The 'all Against All' Marks The Only Televised Electoral Debate In Spain

The aspirants to preside over the Government of Spain as of next Sunday maintained an intense televised debate on Monday, in which the 'all against all' became the main argument to start the vote of the undecided.

The debate, the only one of this atypical and short electoral campaign, faced the socialist leader and acting president of the Spanish Executive, Pedro Sánchez, the conservative Pablo Casado (PP), the liberal Albert Rivera (Citizens), and the leftist Pablo Iglesias ( United We can).

On this occasion, for the first time, the leader of Vox ultra-right training, Santiago Abascal, also participated.


The appointment was expected tense at this time of high uncertainty about the outcome of the November 10 elections.

The latest polls published today, on the deadline set by the electoral law, speak of a technical tie between the left and right blocs, but neither would reach the bar of the 176 seats set by the absolute majority.

That is why the debate went from less to more and sought to scratch votes even within the blocs themselves, with discussions that showed the confrontation between the Popular Party and Citizens for the vote of the right center, or between the Socialist Party (PSOE) and United We can for the one on the left.

Catalonia, the center of the discussion

Of the five blocks in which the debate was divided – economic policy, social policies and equality, democratic quality and international politics – that of social cohesion, and therefore Catalonia, was one of the most debated.

While the acting government president, Pedro Sánchez, asked to 'increase the spaces for dialogue' to address this issue, the conservative Pablo Casado, accused him of not applying the law in Catalonia and warned him that he will hold him accountable if the Catalans do not You can vote in freedom next Sunday.

Casado, who asked Sanchez up to five times if he considered Catalonia to be a nation, also lashed out at the leader of Citizens, Albert Rivera, who came to ask him to "make no mistake of adversary."

Rivera demanded Sánchez to guarantee the holding of 'clean and free' elections and once again demanded the application of article 155 of the Constitution for the intervention of autonomy in Catalonia.

For the candidate of Unidos Podemos, Pablo Iglesias, all candidates 'know that Catalonia can only be resolved with dialogue, common sense and left hand'.

From Vox, the solution passes, according to Santiago Abascal, through measures such as the suspension of autonomy in Catalonia or the detention of the Catalan regional president, the independence quim Torra.

At the beginning of this first discussion block, Sanchez promised to promote a reform of the Criminal Code to ban illegal referendums, among other measures.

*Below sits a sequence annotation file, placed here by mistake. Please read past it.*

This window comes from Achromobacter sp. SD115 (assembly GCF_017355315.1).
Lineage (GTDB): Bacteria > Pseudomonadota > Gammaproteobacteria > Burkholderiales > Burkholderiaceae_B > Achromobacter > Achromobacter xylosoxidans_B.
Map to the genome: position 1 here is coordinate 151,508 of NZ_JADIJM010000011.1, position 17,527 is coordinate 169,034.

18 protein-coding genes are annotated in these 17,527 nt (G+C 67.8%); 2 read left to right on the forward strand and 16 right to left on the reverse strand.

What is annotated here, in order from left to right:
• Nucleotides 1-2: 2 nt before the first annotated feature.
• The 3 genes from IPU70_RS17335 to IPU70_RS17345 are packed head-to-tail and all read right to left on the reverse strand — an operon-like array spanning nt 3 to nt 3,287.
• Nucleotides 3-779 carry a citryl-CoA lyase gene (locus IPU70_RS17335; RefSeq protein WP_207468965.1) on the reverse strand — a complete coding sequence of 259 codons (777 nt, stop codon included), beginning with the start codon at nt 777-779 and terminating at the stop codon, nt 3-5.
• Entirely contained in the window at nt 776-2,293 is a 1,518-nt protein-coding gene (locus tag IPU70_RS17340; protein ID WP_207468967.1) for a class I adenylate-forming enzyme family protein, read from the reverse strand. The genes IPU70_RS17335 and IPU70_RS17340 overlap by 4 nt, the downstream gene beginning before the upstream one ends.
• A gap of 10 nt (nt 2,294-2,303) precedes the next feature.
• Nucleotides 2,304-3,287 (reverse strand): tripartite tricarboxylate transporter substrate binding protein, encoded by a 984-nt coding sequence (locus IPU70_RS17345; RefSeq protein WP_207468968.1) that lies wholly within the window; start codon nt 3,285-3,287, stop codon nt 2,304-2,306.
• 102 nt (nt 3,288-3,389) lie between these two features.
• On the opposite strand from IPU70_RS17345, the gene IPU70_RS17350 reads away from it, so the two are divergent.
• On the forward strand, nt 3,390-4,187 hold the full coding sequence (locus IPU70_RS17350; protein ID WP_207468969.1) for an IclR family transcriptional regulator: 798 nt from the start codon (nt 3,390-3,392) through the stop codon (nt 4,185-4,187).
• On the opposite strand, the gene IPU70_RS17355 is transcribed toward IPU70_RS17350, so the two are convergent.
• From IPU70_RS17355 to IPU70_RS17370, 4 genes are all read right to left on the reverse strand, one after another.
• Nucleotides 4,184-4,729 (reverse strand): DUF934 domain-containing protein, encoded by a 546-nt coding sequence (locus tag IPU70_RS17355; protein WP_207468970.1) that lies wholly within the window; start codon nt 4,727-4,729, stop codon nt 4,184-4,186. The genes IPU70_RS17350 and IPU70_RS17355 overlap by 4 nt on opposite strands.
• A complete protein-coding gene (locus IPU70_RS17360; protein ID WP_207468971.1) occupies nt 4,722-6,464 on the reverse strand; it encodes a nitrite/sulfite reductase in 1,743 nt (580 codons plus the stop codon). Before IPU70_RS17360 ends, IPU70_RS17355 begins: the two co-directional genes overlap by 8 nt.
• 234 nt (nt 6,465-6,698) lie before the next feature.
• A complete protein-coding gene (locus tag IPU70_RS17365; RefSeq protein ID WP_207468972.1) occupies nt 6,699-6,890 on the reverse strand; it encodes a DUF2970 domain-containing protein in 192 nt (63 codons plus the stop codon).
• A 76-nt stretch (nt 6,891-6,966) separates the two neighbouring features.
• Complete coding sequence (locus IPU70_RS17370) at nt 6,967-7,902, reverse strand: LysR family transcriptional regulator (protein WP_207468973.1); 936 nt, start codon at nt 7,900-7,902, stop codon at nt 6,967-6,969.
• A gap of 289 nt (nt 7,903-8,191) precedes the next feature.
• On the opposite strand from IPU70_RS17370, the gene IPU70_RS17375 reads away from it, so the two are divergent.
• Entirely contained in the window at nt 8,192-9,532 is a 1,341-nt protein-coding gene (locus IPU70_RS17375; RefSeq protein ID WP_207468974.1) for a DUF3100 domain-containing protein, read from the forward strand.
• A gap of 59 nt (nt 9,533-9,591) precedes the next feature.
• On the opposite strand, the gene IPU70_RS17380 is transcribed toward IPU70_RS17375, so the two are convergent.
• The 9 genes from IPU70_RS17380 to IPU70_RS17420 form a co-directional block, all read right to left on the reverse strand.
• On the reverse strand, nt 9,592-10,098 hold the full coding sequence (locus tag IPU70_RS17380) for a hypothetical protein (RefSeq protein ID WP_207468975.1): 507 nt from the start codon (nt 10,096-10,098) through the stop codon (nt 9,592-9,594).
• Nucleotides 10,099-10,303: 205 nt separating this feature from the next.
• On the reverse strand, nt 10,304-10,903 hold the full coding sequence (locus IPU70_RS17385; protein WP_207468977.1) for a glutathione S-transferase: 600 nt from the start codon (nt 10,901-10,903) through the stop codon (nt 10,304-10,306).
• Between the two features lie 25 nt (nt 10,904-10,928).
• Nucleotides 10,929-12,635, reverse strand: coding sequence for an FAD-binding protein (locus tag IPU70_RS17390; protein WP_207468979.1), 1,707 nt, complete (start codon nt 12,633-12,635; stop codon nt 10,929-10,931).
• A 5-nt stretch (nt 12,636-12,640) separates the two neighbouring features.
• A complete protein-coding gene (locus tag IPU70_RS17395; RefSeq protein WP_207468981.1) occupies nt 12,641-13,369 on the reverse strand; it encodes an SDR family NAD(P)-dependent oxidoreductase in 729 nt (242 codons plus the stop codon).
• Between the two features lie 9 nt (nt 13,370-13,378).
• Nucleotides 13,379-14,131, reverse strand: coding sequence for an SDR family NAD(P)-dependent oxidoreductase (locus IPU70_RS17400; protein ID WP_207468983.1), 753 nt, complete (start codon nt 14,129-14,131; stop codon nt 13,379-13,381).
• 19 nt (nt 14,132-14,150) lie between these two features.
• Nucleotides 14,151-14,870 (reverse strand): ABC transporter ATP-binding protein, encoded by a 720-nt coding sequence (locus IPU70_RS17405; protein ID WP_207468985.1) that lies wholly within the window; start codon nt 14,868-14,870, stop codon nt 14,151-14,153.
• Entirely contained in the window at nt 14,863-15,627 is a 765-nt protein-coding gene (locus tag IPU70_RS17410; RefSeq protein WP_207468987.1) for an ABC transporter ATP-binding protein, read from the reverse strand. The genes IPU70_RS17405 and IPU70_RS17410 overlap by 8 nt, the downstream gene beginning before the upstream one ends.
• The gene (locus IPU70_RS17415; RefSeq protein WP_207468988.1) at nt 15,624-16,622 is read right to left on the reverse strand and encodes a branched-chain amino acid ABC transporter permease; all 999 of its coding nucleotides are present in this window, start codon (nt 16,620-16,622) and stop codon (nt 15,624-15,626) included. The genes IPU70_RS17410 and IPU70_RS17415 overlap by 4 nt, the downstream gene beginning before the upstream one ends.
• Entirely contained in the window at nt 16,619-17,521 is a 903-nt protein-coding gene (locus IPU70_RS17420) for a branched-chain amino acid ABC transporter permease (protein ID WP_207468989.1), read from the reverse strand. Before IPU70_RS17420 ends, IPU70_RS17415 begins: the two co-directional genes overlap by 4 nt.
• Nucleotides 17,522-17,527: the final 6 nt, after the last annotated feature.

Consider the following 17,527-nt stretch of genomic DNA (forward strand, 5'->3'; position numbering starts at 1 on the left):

No apparent pacts or exit to the blockade

The shadow of a new political blockade after the elections planned throughout the debate.

All the participants, except the ultra rightist Abascal, were willing to collaborate, if necessary, for the formation of a stable government this time, although no one specified with what type of pacts.

In that sense, Sanchez asked that if a new blockade takes place from day 10 "the most voted list is allowed to govern," although he was confident that he could get a majority to form a "strong and stable" Executive.

The gap opened during the last legislature between the PSOE and Unidos Podemos was evident in the exchange of reproaches between its two top leaders.

Iglesias showed his certainty that the next government will be a coalition and reminded the acting Spanish president of the importance of that government being leftist.

'The right argues a lot between them, but then they don't take long to agree. Let's see if we rule together, 'Iglesias told Sánchez.

"If Mr. Iglesias is not in the government, he will never accept a government without Mr. Iglesias," Sanchez replied, reminding him of the differences that made an Executive impossible and forced to call new elections.

The socialist leader also did not clear if, if necessary, he will again agree with the Catalan independentists, despite the fact that this was one of the most repeated issues by the conservative Casado and the liberal Rivera.

Vote or not vote

The last batch of polls indicates that these elections, the fourth in four years, will increase abstention, in line with the 30 percent decrease in the request for a vote by mail.

The forecasts place the participation between 70 and 72 percent, when in April it was 75.7 percent.

According to the survey prepared by the state agency CIS, after the television debate held in April, 7% of the voters changed their minds.

The doubts will be cleared in a week.